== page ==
5. And finally, I Am Here to Critique. Perhaps I watch too many episodes of America’s Got Talent or American Idol. I am under the conviction that the world is waiting for my scorecard on every issue, so rather than allowing my emotions to become involved, I will sit back, hand on my chin or arms across my chest, and watch from a distance so as to be able to give an impartial representation when asked about the procedure. I have no motivation to be critical–unless it ends up being as mediocre as I fear.

There you go. This is the way human beings function–and it doesn’t matter if you’re in the work place, the church, a concert, a party, a meeting or even around the family dinner table–you will see these five incarnations blossoming in front of your eyes. The problem, though, is that often intelligent people become aware of these variations, but rather than having tender mercy, kindness, humor and gentleness towards the less involved members, they become cynical, angry, challenging and even mean to them.

I am professional enough that I don’t peer at the critics in the audience, nor do I gear in on those who are trying to protect their hearts by perching their arms in front of them. But I also don’t allow myself to become overly giddy about those who are arriving with a pre-smile and a jolt of excitement. My job is to give my talent in excellence–and find a way to love everyone in the room.

That’s why I titled this essay My Five Friends.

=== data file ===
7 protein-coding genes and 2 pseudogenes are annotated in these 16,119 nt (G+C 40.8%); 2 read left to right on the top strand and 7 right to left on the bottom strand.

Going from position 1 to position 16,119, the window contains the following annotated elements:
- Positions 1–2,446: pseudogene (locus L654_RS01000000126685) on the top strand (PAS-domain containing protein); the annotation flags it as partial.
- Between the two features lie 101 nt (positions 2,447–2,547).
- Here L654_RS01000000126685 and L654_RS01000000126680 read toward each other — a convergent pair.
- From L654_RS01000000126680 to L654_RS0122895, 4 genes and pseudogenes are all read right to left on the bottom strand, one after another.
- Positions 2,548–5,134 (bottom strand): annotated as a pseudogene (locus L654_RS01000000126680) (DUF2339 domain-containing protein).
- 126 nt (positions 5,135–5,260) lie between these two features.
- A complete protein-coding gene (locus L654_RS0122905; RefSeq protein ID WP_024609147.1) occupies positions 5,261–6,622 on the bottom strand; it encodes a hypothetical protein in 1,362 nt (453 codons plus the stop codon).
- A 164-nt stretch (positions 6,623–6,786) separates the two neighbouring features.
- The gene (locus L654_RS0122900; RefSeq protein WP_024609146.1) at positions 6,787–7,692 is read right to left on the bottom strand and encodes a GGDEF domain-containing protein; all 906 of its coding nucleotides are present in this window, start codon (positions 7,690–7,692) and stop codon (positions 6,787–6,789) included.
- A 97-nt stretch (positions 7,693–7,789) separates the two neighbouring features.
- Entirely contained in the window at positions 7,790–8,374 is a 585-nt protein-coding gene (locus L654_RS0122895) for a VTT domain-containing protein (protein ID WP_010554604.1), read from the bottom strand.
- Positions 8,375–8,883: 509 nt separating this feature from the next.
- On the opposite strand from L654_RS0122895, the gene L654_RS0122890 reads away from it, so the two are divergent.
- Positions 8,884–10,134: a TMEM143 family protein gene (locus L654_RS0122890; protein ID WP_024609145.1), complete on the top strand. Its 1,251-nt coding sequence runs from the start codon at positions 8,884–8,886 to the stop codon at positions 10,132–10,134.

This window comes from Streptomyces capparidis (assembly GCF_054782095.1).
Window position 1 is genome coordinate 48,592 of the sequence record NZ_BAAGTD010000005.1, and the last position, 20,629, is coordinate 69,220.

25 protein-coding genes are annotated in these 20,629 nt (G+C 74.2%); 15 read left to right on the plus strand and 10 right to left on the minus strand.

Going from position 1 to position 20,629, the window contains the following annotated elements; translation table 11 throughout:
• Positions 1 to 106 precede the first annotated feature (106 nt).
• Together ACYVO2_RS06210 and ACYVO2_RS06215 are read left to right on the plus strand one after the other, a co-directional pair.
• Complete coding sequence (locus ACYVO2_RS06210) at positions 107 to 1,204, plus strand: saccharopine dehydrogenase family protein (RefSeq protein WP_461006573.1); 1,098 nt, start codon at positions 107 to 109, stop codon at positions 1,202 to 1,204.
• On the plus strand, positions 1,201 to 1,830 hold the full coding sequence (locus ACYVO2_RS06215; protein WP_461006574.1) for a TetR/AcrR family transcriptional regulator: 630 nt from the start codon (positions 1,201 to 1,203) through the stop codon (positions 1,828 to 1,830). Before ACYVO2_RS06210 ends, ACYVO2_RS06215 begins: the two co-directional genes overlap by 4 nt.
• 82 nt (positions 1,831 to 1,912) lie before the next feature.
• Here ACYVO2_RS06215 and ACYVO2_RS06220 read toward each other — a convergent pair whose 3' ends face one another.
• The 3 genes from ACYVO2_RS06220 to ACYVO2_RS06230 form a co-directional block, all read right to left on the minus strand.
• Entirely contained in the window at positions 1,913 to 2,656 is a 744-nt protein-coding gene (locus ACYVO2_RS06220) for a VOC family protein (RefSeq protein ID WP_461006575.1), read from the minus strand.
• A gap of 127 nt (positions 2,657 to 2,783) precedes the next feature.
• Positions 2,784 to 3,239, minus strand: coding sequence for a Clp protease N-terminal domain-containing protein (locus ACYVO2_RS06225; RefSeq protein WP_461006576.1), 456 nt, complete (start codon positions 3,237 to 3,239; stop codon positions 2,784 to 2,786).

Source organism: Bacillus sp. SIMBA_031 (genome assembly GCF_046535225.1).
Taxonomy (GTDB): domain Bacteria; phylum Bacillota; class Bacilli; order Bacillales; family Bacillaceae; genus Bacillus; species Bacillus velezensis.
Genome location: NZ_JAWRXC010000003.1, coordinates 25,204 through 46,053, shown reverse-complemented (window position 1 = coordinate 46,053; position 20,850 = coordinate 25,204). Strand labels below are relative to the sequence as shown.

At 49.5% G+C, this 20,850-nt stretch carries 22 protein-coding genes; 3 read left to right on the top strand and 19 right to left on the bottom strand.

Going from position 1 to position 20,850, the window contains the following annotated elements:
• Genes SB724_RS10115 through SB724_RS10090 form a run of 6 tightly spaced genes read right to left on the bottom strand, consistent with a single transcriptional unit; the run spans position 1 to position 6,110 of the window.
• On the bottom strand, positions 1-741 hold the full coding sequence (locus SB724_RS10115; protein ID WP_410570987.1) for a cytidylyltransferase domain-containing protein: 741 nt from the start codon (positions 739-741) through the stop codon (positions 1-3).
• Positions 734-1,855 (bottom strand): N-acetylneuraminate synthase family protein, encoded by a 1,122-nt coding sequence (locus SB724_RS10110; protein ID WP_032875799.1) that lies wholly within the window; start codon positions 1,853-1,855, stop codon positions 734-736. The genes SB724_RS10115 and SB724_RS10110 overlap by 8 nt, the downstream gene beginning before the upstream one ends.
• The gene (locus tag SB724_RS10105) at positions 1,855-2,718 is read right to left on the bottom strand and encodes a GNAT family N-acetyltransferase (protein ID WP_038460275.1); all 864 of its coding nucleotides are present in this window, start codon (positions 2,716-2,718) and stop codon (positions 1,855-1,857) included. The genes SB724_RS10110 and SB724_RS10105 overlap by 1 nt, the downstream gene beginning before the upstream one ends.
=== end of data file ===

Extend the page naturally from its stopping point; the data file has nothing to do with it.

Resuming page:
• Because Friend 1, who is here and willing, doesn’t really need me to do much except avoid dashing ever-present hope.
  • Buddy 2 requires information concerning my mission and purpose in order to turn curiosity into an actual level of interest.
  • Comrade 3 merely requires that I establish that I have arrive at his domain where he frequently resides–to edify instead of destroy.
  • Acquaintance 4 is often won over by a bit of surprise and flash–allowing for a smirk or even a smile to pass across a stony countenance.
  • And Adversary 5? Well, the best I can do with this one is to hope that he or she walks out thinking that this was one of the better performance they were ever forced to critique.

You can see the key. Winning over my first two friends is pretty easy. Trying to win over Friends 4 and 5 is an exercise in graying the hair–a bit futile. So the victory lies in turning Comrade 3 into a believer instead of just an arriver.

Is it really that simple? It certainly is, and thank God, because any deeper complexity would render me completely ill-prepared for participation.

So all five of my friends showed up in Coloma last night–and all five of them went home. My hope and prayer is that each one of them found a certain satisfaction that will enlighten their hearts to be the better sparkle of themselves.

The producers of jonathots would humbly request a yearly subscription donation of $10 for this wonderful, inspirational opportunity

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One CommentLeave a comment

  1. My husband and I were at the Coloma concert last night and we had the best time ever!!! You have such a God given talent and you use it as He intended. Your musical talent and the way you have of getting your word across is unique and spell binding. Janet’s talent is equally as great and her solo of The Rose made me cry. We want to thank you for sharing what God has given you both and hope to some day again spend time with you.

    Like